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A Susurration From The Future

Anna Alfut, Jessica Gould, Veera Jussila

Today, we tend to see plants as the Other: as decorations or as “wild” nature we can take advantage of or protect. Recently, however, the modernist distinction between nature and society has been subject to critical discussion.1 This includes the rise of post-anthropocentrism that Braidotti2 describes as “the politics of life itself”; life is seen as an open-ended process between species. This new direction is partly supported by advances made in science2: we now know that trees communicate via fungi network3 and are capable of having subjective experiences4. As a result, we are better prepared for considering what Marques5 calls parallel futures: the continuum that we already share with other livelihoods. We wanted to examine this continuum by using data of plants and humans.

Aiming at situated knowledge, we chose to collect human and tree experiences of Kew Gardens, due to the special human-plant relationships that are performed.6 From the point of view of material semiotics, the web of actors included us, interviewees, trees that we tested or left out, the institution of Kew and many others. Our concern6 was to undo the dynamics where trees are the Other. Therefore, we recorded as serial data: human voices, the sound of the leaves in the wind and capacitive changes in a leaf caused by touch.This changed our relation to other actors; sensors literally acted as mediators, suiting the ideas of technology as a tool for posthuman subjectivity.2

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Algorithm became a central actor. One option could have been to create a GAN (generative adversarial network) where tree data acts as a discriminator for human data. This mixing could also partially tackle the problem of machine learning predictions being tied to the past.7 Not experienced in deep learning yet, we demonstrated the continuum using Openframeworks. Using a framework by Dorin et al8, we can divide our artefact into four parts. The data, animation and tree sculpture are our entities. Processes are run by the code: tree and human actors meet as vectors and Arduino makes the sculpture react to sounds. Environmental interaction consists of information flows: data from Kew and current sensory inputs. Sensory outcomes make entities and processes visible via arbitrary mapping, forming the installation. The site becomes one actor.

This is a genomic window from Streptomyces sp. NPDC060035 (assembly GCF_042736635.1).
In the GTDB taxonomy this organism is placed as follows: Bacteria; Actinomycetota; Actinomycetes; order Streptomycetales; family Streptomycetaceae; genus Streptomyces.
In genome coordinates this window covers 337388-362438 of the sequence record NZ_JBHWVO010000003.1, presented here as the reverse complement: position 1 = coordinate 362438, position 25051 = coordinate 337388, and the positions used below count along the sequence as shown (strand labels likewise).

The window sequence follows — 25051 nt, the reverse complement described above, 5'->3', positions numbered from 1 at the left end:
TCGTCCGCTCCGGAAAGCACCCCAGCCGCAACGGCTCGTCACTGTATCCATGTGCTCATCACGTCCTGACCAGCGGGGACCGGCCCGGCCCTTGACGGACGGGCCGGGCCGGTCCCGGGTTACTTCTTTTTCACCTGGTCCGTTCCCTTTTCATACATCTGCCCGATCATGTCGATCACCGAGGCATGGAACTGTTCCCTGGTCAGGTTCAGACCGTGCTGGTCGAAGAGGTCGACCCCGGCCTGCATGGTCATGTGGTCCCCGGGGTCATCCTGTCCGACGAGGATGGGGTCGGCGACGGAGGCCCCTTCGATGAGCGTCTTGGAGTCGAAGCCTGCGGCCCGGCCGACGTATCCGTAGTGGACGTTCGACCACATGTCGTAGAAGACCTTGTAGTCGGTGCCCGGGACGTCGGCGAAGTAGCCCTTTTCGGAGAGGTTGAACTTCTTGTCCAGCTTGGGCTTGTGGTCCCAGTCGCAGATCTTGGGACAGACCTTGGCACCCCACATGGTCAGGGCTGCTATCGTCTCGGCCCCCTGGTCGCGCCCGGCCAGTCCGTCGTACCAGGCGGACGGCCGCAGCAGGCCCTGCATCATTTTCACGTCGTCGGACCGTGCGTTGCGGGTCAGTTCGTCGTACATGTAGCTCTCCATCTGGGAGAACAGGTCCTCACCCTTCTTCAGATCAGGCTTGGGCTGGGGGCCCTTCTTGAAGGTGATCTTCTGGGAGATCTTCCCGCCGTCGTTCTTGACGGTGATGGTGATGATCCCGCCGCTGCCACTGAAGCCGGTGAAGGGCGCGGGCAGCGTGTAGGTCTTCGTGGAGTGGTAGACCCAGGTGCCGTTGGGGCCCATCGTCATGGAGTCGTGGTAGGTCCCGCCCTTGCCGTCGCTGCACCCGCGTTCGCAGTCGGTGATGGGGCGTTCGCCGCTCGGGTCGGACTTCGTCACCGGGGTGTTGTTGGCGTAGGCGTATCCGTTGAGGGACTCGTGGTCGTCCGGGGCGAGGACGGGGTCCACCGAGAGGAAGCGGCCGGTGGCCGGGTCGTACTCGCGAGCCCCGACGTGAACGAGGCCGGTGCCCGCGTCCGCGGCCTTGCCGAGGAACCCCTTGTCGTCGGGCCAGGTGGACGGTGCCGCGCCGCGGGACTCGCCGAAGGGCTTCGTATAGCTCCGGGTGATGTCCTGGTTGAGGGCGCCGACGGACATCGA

Theory was inseparable from our practice. We wanted to avoid anthropomorphism and compensatory humanism2 where plants are reduced to being “one” with humans. For example, using pictures “taken” by trees would be contradictory with our framework. We also had to reflect our paradoxical position with the algorithm: making datasets merge or collide would demonstrate our vision of the continuum. By connecting trees and humans with sound, we perhaps explored what Castro9 calls “critical and creative anthropomorphism” as a “means of becoming otherly human”. Maybe one could use sensory data for exploring the even more ambitious vision of geo-centric subject2 and human as a part of cosmic machine10.

Approaching post-anthropocentrism by computing made us aware of our position. The choice of not differentiating “tree-like” and “human-like” inputs can be both supported or debated with posthumanist theories. Secondly, all actors formed an organism: we as researchers asking the computer to envision the continuum, the data depending on trees and sensors. Being part of this interdependent system embodied our theory base. Braidotti2 encourages us to “become subjects that actively desire to reinvent subjectivity”; for us, the research itself became a test of a new kind of subjectivity.

More reflections in the podcast:


1. Pálsson, G. Human-environmental relations: orientalism, paternalism and communalism. In: P. Descola & G. Pálsson, ed. Nature and Society: Anthropological Perspectives. Routledge, 1996, pp. 64-65.

2. Braidotti, R. The Posthuman. Polity Press, 2012, pp. 60, 79, 81-83, 86, 90-93.

3. Simard, S. How trees talk to each other. TED conference, 2016. Retrieved from: Accessed 13th December 2019.

4. Pereira, A. Jr. The experiential continuum: from plant sentience to human consciousness. PowerPoint presentation at Goldsmiths, University of London, 9th October 2019. Retrieved from: Accessed 13th December 2019.

5. Marques, P. N. Parallel futures: one or many dystopias? E-flux, 2019, Journal #99. Retrieved from: Accessed 13th December 2019.

6. Law, J. Material semiotics. 2019. Retrieved from: Accessed 13th December 2019.

7. Soon, W. Unerasable characters in machine learning. Guest lecture as part of IS71076B: Computational Arts-Based Research and Theory at Goldsmiths, University of London, 1st November 2019.

8. Dorin, A., McCabe, J., McCormack, J., Monro, G. and Whitelaw, M. A framework for understanding generative art. Digital Creativity, 2012, 23, pp. 239–259. Retrieved from Accessed 13th December 2019.

9. Castro, T. The Mediated Plant. E-flux, 2019, Journal #102. Retrieved from: plant/ Accessed 12th December 2019.

10. Delueze, G. and Guattari, F. A Thousand Plateaus: Capitalism and Schizophrenia. Continuum, 2004, pp. 215.

+ Mentioned in the podcast:
Macfarlane, R., Richards, D. and Donwood, S. Holloway. Faber and Faber, 2014.